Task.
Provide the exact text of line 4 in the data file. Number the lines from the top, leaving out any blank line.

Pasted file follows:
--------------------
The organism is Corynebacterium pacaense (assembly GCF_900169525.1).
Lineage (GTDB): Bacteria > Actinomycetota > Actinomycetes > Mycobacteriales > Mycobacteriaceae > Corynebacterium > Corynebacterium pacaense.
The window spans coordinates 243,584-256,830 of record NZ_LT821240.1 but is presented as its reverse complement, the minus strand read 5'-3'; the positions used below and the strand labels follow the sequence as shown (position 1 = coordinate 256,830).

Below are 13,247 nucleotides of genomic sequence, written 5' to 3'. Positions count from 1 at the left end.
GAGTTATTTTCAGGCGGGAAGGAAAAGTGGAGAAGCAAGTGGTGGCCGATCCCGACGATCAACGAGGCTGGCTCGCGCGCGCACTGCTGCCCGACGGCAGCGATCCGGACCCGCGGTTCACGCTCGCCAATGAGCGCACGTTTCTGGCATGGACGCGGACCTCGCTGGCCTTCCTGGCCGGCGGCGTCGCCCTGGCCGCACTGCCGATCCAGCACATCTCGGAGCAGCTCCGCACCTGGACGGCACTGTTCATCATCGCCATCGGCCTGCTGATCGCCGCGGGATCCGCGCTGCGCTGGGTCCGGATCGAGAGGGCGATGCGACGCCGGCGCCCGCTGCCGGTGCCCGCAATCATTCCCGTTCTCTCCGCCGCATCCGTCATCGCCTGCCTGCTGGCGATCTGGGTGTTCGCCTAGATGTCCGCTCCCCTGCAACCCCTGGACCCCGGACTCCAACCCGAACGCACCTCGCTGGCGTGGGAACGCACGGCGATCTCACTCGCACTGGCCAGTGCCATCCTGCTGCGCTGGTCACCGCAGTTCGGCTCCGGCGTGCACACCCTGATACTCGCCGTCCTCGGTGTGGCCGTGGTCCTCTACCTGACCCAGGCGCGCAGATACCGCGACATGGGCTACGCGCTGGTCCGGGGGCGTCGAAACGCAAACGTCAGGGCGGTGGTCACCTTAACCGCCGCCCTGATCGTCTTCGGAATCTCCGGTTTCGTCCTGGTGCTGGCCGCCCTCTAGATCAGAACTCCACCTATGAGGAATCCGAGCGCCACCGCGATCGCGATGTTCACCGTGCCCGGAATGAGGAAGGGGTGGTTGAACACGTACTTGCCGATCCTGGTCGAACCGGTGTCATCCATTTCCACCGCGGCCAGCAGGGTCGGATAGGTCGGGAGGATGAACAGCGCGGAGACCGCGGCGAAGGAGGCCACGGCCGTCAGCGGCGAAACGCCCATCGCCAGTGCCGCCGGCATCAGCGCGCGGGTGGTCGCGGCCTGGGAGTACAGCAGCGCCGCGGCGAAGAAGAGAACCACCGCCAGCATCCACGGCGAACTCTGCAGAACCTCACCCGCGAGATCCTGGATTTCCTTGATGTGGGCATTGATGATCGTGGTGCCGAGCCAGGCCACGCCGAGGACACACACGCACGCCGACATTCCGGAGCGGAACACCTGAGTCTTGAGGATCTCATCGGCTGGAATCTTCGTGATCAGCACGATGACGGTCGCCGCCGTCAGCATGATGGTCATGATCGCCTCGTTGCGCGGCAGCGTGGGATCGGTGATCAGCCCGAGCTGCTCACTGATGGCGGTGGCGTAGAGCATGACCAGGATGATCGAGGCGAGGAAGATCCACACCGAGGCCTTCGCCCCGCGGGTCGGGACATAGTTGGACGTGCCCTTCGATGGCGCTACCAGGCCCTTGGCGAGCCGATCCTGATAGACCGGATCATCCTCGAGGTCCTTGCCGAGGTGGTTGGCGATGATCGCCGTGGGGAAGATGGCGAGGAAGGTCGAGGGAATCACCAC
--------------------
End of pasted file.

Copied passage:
Below are 13,247 nucleotides of genomic sequence, written 5' to 3'. Positions count from 1 at the left end.